Arthur I. Cyr: The Vietnam War: Legacies and lessons
The Vietnam War used to be described as the longest in American history, before involvement in Afghanistan, and the conflict remains especially costly. Over 2,700,000 Americans served in uniform in Vietnam, and over 58,000 were killed or were reported missing. Estimates of Vietnamese deaths range over 1 million.
Lingering impacts of the war are important, and Memorial Day provides a particularly appropriate time for reflection. While most U.S. combat forces were volunteers, a substantial number of draftees were engaged. Hostility to the war and the draft fueled anti-war protests on campuses and more broadly.
President Richard Nixon ended the draft in 1973, responding in part to public hostility and also the destructive consequences of the war for our military, especially the Army. Our more recent wars have been smaller in scale.
American troops in Afghanistan occupy outposts reminiscent of Vietnam. In both cases, outrage at foreign invaders in part defines our opponents. On the other hand, forces in Afghanistan are under UN and NATO authority, in stark contrast to Vietnam.
Afghanistan and Iraq insurgencies have not achieved broad support comparable to the revolutionary National Liberation Front (NLF) in Vietnam. The Viet Cong, the NLF military arm, demonstrated exceptional discipline. The Islamic State in the Middle East remains distinct from wider populations.
Nonetheless, the NLF remains germane. A U.S. Army Special Forces major who spent a year in Vietnam discussed his experiences soon thereafter. He described the eerie impact of hearing a letter from his wife read over Radio Hanoi. When later he received that letter through U.S. military mail, the sealed envelope was apparently pristine.
Henry Kissinger was involved in Vietnam policy during the Johnson as well as Nixon administrations. He became convinced Hanoi was not anxious for the Americans to leave, because a large percentage of U.S. material was diverted to revolutionary hands.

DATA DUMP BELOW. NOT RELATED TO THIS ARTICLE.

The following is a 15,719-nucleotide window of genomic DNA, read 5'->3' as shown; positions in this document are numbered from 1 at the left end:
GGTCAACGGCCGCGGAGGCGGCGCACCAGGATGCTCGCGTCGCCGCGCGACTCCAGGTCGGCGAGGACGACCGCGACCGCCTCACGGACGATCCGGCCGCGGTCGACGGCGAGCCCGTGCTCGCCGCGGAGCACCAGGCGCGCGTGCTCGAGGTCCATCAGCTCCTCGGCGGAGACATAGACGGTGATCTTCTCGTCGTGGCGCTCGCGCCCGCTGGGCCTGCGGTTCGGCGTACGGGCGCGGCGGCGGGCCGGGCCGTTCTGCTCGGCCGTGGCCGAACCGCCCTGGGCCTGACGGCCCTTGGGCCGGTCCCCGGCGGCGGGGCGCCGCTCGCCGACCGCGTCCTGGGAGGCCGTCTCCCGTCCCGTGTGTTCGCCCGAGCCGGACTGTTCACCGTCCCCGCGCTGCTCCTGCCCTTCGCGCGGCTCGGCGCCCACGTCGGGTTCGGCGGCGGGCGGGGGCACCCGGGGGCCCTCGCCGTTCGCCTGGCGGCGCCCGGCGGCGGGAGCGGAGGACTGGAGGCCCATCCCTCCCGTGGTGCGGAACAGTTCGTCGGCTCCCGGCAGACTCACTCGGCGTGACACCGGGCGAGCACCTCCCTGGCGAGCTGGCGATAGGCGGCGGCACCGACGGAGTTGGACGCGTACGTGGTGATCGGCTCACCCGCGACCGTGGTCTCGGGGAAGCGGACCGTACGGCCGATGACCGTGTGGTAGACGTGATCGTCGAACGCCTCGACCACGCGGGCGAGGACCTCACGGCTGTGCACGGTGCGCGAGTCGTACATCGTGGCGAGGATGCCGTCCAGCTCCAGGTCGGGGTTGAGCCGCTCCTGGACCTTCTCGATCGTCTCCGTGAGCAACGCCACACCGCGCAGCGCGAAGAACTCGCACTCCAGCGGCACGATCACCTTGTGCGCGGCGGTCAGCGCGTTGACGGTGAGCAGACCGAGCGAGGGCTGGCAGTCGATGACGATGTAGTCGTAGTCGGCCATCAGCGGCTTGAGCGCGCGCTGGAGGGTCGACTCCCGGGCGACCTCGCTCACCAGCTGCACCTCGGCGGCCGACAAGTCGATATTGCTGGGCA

American society emphasizes practical tangible measures. Defense Secretary Robert McNamara made body counts and weapons captured indicators of Vietnam progress. In hindsight, expanding totals meant the enemy was becoming more numerous.
Tremendous emphasis was placed on destroying COSVN (Central Office South Vietnam), headquarters of the NLF. When bombing raids resulted in major secondary explosions, analysts were pressured to confirm COSVN at last had been hit. The headquarters was vital, but never a fixed location. Rather COSVN was a team of able, dedicated people constantly on the move.
Today, U.S. military strategies reflect Vietnam experience. Special operations officers can achieve top command. During Vietnam, a Special Forces soldier was not going to rise above the rank of colonel.
We are more cautious about intervening in other people’s revolutions. Americans overall remain generally reluctant to send our military overseas.
Perhaps the most important political legacy of Vietnam has been the growing segregation of our all-volunteer military from wider society. Opinion polls reflect this. The off-hand “thank you for your service” ironically symbolizes this distance.
Reintegrating returning warriors remains profoundly important. During the Vietnam War, some vets met hostility and many faced indifference. Death rates from suicide and other causes have been relatively high for Vietnam veterans.
The Vietnam War Memorial in Washington D.C., a black wall below ground level, is inscribed with the names of Americans who died in the war. Architect Maya Lin’s design, selected through competition, represents the ambiguity of the conflict.
Monuments serve only as backdrop to the effectiveness of society, a human challenge for everyone. Aiding veterans is human work, encouraged but not replaced by symbols.
-- Arthur I. Cyr is Clausen Distinguished Professor at Carthage College and author of “After the Cold War.” Contact at email@example.com.